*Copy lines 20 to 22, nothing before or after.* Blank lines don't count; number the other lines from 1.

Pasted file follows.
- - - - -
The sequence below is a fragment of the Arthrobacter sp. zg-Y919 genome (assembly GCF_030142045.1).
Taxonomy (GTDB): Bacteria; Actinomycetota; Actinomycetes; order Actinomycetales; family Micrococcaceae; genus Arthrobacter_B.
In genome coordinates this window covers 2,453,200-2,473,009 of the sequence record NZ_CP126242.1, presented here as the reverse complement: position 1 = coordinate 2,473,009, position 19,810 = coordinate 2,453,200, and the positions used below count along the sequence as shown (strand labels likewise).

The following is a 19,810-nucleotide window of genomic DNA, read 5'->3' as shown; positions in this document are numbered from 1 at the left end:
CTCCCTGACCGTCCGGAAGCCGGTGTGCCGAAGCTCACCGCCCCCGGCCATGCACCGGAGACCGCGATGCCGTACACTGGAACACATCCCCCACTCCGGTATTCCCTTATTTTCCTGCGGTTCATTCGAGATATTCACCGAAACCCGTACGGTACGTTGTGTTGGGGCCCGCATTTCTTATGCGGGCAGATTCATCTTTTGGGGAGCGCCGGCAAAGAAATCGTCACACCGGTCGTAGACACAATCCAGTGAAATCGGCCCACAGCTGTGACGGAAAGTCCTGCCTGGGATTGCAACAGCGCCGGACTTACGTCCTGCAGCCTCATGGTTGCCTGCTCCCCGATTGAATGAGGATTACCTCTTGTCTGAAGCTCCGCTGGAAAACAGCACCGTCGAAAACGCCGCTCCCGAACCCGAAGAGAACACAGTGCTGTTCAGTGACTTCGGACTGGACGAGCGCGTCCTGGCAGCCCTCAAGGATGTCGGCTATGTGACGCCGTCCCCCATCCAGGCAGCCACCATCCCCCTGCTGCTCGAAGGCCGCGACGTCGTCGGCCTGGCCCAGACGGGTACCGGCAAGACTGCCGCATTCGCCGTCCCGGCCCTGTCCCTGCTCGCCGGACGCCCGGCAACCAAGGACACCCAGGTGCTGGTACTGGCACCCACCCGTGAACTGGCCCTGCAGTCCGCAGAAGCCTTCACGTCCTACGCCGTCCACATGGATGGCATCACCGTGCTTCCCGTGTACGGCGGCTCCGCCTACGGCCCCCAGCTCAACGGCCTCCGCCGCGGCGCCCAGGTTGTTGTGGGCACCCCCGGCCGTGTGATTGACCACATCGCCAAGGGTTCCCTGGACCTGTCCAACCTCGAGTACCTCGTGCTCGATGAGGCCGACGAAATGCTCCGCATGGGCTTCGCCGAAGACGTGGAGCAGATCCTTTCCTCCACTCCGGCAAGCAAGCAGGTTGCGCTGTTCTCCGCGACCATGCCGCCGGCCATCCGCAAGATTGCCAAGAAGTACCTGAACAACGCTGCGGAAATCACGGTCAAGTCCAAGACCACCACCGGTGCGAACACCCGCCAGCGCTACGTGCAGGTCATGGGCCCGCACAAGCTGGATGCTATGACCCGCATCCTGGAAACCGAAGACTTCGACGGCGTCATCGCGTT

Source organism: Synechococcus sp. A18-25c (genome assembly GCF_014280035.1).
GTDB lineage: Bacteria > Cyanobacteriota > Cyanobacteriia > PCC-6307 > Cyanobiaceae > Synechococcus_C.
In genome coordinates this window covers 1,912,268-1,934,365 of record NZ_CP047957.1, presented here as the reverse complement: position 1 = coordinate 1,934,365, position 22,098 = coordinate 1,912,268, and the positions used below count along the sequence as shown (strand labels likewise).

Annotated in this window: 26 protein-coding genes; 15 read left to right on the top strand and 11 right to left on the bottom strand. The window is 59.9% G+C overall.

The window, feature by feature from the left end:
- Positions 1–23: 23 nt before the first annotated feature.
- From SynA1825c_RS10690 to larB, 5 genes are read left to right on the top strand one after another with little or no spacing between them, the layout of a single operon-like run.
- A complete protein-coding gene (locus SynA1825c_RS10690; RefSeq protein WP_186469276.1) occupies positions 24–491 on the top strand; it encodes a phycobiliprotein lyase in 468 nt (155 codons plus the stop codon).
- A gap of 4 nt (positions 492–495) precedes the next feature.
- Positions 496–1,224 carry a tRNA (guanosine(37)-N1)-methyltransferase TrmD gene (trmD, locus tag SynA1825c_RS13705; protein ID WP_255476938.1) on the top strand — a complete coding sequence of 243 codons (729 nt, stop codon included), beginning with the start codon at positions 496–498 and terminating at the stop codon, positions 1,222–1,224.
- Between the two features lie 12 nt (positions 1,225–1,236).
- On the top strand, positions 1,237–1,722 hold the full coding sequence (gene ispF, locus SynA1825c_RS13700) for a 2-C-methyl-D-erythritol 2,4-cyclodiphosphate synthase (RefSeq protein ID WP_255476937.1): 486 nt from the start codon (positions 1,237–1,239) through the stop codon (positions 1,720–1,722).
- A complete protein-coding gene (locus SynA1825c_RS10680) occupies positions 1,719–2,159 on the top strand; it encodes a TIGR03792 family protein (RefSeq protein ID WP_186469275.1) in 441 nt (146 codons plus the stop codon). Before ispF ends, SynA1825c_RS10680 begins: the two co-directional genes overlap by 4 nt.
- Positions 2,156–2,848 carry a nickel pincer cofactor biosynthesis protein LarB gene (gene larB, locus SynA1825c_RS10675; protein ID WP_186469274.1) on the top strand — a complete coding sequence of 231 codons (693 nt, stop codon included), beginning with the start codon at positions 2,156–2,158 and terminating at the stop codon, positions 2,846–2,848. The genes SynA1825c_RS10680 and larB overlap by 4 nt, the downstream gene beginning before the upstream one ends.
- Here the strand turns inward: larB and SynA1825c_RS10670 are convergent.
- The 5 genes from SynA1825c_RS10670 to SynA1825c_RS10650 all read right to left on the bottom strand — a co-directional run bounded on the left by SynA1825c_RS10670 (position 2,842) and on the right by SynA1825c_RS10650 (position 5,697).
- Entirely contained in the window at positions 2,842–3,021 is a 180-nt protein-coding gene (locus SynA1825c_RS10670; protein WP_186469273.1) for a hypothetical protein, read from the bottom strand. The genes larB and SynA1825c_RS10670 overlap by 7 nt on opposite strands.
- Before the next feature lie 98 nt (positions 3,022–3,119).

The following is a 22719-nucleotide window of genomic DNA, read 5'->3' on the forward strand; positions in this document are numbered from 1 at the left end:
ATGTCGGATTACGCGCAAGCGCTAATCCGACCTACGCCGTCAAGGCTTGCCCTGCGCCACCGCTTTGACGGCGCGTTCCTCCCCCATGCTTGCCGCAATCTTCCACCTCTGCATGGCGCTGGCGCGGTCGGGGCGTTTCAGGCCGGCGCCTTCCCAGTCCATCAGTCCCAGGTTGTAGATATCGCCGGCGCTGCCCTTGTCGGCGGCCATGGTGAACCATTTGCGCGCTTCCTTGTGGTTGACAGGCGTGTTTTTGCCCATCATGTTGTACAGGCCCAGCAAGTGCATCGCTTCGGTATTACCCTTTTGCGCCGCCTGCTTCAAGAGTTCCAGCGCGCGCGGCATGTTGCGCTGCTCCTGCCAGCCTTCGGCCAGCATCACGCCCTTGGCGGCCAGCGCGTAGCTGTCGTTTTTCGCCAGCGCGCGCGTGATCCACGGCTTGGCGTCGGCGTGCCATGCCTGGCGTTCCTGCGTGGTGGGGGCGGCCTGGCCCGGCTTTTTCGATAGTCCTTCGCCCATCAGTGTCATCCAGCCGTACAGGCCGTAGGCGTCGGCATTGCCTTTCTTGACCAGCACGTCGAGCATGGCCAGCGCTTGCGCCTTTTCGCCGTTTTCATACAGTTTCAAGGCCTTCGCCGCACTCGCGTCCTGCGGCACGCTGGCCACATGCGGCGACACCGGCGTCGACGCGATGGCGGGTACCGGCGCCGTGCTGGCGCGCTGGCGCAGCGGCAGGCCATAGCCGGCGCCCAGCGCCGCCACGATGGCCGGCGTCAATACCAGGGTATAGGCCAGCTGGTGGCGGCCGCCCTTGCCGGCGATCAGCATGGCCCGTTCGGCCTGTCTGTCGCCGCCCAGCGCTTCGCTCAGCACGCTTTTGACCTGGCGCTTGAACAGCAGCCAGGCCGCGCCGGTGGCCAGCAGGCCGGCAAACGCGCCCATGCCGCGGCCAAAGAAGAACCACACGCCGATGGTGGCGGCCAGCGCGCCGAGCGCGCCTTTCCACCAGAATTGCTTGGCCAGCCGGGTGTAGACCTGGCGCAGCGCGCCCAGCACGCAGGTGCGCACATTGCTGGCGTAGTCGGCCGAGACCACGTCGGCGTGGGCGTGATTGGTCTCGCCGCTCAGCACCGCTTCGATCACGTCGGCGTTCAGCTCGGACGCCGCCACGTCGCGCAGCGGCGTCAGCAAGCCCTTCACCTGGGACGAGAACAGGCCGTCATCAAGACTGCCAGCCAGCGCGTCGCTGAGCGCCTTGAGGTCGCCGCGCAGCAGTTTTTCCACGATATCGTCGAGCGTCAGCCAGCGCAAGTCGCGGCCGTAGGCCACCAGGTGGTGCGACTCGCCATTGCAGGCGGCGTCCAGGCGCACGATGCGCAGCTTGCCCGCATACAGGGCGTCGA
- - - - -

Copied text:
- Here the strand turns inward: larB and SynA1825c_RS10670 are convergent.
- The 5 genes from SynA1825c_RS10670 to SynA1825c_RS10650 all read right to left on the bottom strand — a co-directional run bounded on the left by SynA1825c_RS10670 (position 2,842) and on the right by SynA1825c_RS10650 (position 5,697).
- Entirely contained in the window at positions 2,842–3,021 is a 180-nt protein-coding gene (locus SynA1825c_RS10670; protein WP_186469273.1) for a hypothetical protein, read from the bottom strand. The genes larB and SynA1825c_RS10670 overlap by 7 nt on opposite strands.